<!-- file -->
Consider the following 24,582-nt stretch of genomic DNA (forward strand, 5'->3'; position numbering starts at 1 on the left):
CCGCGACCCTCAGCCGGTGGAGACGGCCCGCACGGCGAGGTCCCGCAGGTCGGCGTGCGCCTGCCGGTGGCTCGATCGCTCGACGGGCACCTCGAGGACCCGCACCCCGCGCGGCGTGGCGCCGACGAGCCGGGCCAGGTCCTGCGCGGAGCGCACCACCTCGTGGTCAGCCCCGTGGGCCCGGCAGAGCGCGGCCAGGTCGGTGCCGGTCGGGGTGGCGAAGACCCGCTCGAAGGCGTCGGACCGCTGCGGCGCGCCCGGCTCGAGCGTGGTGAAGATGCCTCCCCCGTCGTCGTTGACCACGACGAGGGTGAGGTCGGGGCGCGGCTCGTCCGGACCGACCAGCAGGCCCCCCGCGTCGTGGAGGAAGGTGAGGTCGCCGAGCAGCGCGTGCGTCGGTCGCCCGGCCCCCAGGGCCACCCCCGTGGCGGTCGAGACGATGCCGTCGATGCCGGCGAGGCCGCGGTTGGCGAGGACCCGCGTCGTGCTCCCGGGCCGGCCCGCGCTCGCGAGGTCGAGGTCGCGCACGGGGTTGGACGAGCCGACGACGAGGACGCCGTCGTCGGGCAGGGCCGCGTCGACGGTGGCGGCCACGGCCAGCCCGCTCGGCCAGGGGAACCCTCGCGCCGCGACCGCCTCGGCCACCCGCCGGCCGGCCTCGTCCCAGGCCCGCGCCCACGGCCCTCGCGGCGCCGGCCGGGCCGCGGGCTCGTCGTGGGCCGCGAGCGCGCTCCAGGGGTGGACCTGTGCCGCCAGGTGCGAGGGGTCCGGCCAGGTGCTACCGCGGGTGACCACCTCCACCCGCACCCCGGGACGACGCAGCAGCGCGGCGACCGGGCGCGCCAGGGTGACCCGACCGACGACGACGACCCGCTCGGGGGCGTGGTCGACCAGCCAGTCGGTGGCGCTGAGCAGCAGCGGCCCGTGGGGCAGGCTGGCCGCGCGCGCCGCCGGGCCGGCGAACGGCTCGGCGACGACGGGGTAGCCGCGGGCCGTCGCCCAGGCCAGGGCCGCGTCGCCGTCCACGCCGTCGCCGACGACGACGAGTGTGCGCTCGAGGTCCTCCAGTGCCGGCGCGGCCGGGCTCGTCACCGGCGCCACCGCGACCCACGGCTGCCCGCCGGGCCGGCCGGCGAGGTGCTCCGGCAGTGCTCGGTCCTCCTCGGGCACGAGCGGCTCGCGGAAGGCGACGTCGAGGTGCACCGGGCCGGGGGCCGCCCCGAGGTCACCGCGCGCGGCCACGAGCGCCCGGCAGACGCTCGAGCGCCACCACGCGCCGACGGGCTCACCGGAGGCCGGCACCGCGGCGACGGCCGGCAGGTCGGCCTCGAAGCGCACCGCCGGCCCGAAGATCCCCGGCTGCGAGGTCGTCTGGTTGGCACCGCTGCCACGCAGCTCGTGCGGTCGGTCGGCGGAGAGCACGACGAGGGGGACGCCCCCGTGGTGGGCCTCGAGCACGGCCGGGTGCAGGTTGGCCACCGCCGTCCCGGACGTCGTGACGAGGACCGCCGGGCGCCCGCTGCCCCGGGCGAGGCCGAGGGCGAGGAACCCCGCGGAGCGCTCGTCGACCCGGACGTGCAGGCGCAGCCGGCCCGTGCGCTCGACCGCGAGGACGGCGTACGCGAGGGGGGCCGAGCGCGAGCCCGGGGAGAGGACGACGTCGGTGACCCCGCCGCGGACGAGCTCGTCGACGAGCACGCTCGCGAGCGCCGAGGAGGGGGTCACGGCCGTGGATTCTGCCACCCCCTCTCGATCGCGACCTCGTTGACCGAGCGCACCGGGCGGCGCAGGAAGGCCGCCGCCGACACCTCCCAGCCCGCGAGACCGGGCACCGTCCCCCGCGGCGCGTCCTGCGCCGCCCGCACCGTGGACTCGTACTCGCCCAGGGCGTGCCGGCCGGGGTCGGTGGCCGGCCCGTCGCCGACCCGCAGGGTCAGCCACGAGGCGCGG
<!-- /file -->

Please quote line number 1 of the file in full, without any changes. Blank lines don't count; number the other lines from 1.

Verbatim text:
Consider the following 24,582-nt stretch of genomic DNA (forward strand, 5'->3'; position numbering starts at 1 on the left):